Tuesday, August 30, 2016

a story of life

Well after 5 years and almost 4 months the last of my stuff made it's way from Pukepoto to Kaitaia. I now have my captain's chair in my room, and additionally I now have a new (to me) cabinet that has a drop down cupboard door that acts as a desk. So now when I'm working from home I'm no longer either sitting on my bed or the sofa with my laptop on one of those bed trays that one of Phyllis' sons made for a school project around 50 years ago! Not that I have any plans to relinquish the tray, it's still going to be very handy, but ergonomically it isn't a cunning plan for lengthy use.

It was a bit strange really to bring away that last bit of my stuff, I lived there for four years and a month - so less time than I've been here, yet somehow it feels like it was way longer. Probably as so many big changes went on in my life there. I went from being on a visitor visa, to a student one, to a working towards full registration one, to permanent residency. I bumped into someone I used to see quite often in the years I was living at Pukepoto in the Post Office yesterday, he was posting off new passports for visa stickers to be added and we commiserated over the hold and amount of funds the Immigration has (had for me now!) over our lives. Marking the passage of time by what visa I have held seems perfectly normal. Not that the last five years have been 'samey', I got my citizenship and Kiwi passport whilst living here after all!

I put this photo of the chair and 'desk' on Facebook earlier, quickly downloaded off the camera, with no edits. When I came to put it on here I was about to crop it down, then really took note as to what was around the edges; my 'Triennial mug' on the shelf behind the glass door which has been used for pens etc for probably as many years now as it was used as a mug; my rather faded Guatemalan patchwork bedspread bought in Flores the one time I got to go to visit one of our overseas projects when I worked for an international development charity; my old purple dressing gown which apart from being wonderfully warm and snuggley is a reminder of the importance of being able to wear what you choose (long story...); and the first patchwork quilt I ever made... my first ever patchwork project is the photo too - the cushion cover on the chair was made from a Liberty patchwork kit I got when I was about 11 or 12, it got completed about 10yrs later! So a snapshot not only of the present, but of many chunks of my past, and the journey that led to me being here with them, and once I'd thought about them that way I couldn't bring myself to crop them out.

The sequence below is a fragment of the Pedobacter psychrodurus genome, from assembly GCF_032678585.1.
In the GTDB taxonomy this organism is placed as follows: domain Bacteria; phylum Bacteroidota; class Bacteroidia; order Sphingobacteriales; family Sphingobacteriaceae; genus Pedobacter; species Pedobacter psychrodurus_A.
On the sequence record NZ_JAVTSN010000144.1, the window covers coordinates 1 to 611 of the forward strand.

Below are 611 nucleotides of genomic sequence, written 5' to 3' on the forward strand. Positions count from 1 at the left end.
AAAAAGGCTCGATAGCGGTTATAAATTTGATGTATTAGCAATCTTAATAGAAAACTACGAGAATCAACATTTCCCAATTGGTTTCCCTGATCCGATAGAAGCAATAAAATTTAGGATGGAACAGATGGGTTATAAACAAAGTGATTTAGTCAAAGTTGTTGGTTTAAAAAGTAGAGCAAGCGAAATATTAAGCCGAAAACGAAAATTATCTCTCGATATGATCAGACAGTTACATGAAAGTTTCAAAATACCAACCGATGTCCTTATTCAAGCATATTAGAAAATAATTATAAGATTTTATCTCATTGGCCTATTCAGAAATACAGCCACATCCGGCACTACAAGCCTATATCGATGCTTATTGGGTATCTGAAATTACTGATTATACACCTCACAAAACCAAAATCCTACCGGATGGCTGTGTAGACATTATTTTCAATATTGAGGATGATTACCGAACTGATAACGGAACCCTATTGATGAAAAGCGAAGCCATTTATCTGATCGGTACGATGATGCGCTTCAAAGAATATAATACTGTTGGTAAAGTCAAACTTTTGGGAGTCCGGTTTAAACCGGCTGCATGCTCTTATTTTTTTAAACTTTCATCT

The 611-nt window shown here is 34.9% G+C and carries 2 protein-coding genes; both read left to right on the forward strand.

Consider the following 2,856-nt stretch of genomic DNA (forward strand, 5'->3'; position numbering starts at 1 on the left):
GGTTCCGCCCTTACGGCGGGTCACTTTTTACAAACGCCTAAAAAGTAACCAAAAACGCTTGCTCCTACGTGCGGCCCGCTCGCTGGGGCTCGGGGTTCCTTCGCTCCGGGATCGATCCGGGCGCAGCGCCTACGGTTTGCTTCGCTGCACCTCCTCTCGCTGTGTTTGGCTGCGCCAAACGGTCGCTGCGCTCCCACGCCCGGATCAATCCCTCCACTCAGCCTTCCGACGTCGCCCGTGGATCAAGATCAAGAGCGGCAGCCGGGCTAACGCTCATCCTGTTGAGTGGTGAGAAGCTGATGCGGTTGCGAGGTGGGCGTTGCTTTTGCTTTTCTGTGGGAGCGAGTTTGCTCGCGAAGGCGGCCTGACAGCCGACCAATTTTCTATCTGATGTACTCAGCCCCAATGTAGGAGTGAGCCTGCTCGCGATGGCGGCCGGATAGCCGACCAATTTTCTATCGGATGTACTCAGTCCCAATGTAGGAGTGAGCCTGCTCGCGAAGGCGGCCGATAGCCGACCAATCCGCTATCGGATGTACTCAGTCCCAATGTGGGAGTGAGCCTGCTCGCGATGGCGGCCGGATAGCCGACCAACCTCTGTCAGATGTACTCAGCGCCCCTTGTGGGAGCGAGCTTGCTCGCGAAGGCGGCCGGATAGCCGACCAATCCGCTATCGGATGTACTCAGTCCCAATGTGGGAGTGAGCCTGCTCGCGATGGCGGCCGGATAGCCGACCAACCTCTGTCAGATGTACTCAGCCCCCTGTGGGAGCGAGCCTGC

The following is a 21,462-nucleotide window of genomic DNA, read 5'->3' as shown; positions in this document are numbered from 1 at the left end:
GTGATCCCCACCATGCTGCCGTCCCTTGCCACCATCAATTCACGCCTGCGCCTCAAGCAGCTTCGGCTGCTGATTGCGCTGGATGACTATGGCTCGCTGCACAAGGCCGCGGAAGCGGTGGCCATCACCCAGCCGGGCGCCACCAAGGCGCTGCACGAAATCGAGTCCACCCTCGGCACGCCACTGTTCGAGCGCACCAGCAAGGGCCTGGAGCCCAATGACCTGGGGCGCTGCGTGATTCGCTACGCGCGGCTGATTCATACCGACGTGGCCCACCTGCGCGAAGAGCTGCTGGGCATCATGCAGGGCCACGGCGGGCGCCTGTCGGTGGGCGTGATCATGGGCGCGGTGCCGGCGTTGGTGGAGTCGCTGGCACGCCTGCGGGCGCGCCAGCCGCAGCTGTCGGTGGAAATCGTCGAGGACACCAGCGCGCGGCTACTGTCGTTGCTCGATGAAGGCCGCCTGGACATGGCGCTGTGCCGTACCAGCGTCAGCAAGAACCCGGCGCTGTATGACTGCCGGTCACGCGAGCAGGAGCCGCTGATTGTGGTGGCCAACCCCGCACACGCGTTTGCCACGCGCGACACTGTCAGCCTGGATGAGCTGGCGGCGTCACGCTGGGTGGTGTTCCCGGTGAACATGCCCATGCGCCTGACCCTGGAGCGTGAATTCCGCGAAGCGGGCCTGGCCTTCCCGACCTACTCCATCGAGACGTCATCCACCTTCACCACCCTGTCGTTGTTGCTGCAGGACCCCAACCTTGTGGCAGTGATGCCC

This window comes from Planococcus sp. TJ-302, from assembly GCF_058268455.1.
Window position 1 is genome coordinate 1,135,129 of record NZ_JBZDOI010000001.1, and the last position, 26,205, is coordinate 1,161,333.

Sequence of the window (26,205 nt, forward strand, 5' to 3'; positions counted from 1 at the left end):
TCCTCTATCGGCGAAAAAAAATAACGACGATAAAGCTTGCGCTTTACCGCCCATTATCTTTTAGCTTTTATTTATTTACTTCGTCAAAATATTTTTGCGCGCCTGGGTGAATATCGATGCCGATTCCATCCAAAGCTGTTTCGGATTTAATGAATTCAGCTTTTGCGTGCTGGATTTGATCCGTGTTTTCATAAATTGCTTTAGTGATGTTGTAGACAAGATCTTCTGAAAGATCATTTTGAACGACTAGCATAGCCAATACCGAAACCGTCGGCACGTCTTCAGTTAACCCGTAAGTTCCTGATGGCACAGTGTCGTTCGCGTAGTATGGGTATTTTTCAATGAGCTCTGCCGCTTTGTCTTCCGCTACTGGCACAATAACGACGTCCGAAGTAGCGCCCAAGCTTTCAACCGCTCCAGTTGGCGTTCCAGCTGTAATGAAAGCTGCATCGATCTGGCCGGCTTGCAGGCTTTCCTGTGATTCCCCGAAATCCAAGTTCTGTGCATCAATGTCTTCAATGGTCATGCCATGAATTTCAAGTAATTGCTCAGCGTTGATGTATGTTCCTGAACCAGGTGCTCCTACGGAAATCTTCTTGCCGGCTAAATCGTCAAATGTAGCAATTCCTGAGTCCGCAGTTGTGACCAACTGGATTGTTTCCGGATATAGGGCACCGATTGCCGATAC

All too often details round the edges get cut off to improve the aesthetics of a picture, but they can provide a supporting narrative which is easily lost. What to cut out and what to keep.... the decluttering dilemma in a nutshell! As a (very part time) genealogist the idea of keeping things for posterity that tells the story of a people has a huge pull, and very much shaped my hoarding years. But I've learned to let go of 'stuff'; photos of everyday life can tell a lot of a story, without having to keep boxes and boxes of stuff to prove it happened, although I'll certainly be hanging on to my multi-stickered passport for a few years yet! So I'm going to try to remember that when editing photos, sometimes historical value is more important than art! Now if only I could manage to combine the two more effectively...

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